Its colors are dark and aggressive. One, the female figure adds light to the painting. Her pose indicates movement since she has both arms raised above her head. The face looks like a mask. Moreover, the overall shape of the woman, with its irregular proportions, depicts a universal female. Her nudity gives her confidence and power. In a way, she threatens the ordinary female beauty standards with her aggressiveness.

6. Olive Picking by Vincent van Gogh

Vincent van Gogh, Olive Picking, 1889, oil on canvas. Basil & Elise Goulandris Foundation, Athens, Greece.

Vincent van Gogh, Olive Picking, 1889, Basil & Elise Goulandris Foundation, Athens, Greece.

When talking about artists with mental illnesses, the first name that comes to mind is that of Vincent van Gogh. His mental health had always been fragile, with many violent outbursts.

Right after he cut off his ear, Van Gogh went to Saint-Rémy-de-Provence’s psychiatric clinic. There, he painted non-stop. It is truly remarkable how one can see the differences in his paintings. When he had seizures, the brushstrokes were heavier, more aggressive. They also loaded more color onto the canvas. When he has calm, the overall feeling of his works is serene and peaceful.

During his stay at the clinic, he liked to paint nature, at least when he was allowed to go out. So, cypresses, mountains, and olive trees are recurring themes in his paintings during this period. Van Gogh created Olive Picking with the three women being present. The color story is soft and earthly. The heavy brushstrokes give the impression of moving leaves and sky, the working women. The artist created two more versions of this subject. Nevertheless, this one is more vibrant, as if it is a live scene.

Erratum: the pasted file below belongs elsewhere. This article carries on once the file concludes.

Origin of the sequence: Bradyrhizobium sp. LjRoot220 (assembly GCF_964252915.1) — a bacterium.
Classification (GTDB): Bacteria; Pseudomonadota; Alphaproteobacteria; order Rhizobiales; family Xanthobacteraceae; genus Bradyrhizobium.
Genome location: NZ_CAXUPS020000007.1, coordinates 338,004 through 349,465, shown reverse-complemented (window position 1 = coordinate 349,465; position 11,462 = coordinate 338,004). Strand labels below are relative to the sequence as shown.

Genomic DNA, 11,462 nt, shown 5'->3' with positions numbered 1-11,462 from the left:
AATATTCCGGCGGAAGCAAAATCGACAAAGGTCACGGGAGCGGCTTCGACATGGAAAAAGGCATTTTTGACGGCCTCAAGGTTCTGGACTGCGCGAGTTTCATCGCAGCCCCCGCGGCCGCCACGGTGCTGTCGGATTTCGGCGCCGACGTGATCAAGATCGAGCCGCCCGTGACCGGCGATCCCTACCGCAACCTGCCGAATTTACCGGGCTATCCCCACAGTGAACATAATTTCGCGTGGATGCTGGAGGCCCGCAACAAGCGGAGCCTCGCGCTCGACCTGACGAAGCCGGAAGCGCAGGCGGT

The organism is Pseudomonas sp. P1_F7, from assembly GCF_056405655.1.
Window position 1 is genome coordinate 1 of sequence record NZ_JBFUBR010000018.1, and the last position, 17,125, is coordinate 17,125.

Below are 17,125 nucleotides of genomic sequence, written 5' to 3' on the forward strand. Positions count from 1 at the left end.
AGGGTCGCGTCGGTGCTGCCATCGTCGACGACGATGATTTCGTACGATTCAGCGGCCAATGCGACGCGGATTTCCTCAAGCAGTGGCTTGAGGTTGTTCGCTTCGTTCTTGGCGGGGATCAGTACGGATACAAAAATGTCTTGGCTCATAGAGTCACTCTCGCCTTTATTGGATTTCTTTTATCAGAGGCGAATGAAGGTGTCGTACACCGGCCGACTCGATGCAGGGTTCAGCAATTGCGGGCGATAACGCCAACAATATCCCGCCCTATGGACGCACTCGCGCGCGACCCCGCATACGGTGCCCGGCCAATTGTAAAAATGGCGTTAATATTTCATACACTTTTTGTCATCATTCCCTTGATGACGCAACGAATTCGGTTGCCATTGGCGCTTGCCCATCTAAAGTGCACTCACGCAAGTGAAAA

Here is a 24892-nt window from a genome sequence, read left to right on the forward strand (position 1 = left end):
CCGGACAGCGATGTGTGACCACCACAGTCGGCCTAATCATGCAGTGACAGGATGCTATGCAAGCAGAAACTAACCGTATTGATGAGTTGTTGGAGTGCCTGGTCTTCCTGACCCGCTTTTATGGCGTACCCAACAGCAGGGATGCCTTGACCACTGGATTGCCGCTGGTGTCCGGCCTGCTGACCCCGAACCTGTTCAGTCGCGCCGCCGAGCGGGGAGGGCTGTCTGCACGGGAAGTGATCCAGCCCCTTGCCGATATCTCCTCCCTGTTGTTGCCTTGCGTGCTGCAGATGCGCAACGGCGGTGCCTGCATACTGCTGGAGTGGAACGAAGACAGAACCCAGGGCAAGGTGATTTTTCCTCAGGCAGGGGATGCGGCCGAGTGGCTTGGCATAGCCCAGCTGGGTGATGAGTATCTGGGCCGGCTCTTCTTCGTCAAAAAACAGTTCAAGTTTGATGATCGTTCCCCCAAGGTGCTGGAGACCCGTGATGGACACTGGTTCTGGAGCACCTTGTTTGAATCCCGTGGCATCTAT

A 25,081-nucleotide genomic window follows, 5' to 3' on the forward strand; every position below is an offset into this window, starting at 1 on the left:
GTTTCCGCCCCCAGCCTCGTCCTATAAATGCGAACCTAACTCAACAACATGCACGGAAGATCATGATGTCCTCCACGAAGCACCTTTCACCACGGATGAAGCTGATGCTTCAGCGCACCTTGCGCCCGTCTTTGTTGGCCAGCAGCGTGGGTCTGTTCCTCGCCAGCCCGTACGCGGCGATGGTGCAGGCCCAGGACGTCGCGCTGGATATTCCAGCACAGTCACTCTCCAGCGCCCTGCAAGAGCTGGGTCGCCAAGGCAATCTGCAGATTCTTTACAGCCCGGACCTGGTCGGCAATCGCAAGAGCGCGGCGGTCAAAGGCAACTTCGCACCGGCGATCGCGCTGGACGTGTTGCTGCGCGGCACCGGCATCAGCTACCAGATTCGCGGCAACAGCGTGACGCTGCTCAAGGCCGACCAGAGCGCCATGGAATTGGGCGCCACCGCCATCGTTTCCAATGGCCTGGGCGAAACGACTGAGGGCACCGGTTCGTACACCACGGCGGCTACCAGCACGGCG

7. Dynamic of a Head by Paul Klee

Paul Klee, Dynamics of a Head, 1934, oil on Canvas. Basil & Elise Goulandris Foundation, Athens, Greece.

Paul Klee, Dynamics of a Head, 1934, Basil & Elise Goulandris Foundation, Athens, Greece.

During the rise of the nazi party, Paul Klee fled Germany because he was considered a degenerated artist. He moved to Bern in Switzerland, where he worked on various techniques and subjects. He liked to examine opposite concepts, such as representation and abstraction, irony and poetry, etc.

In this painting, we observe the reconstruction of a head through several geometric shapes. It stands out from his other works of the same period due to the use of vibrant colors. Also, Klee put only eyes on the head as the only way to break the abstract pattern. We, as viewers, need to find by ourselves the forehead, the nose, the chin, and the shoulders.

Klee was influenced heavily by music. Dynamics was a term that stood for the range of sounds an instrument could make. In the case of this painting, dynamics represent the different alterations of the head, the different colors, and different perspectives.

8. The Painter’s Studio by Anselm Kiefer

Anselm Kiefer, The Painter's Studio, 1983, oil, emulsion, woodcut, shellac, acrylic paint, and straw on canvaw. Basil & Elise Goulandris Foundation, Athens, Greece.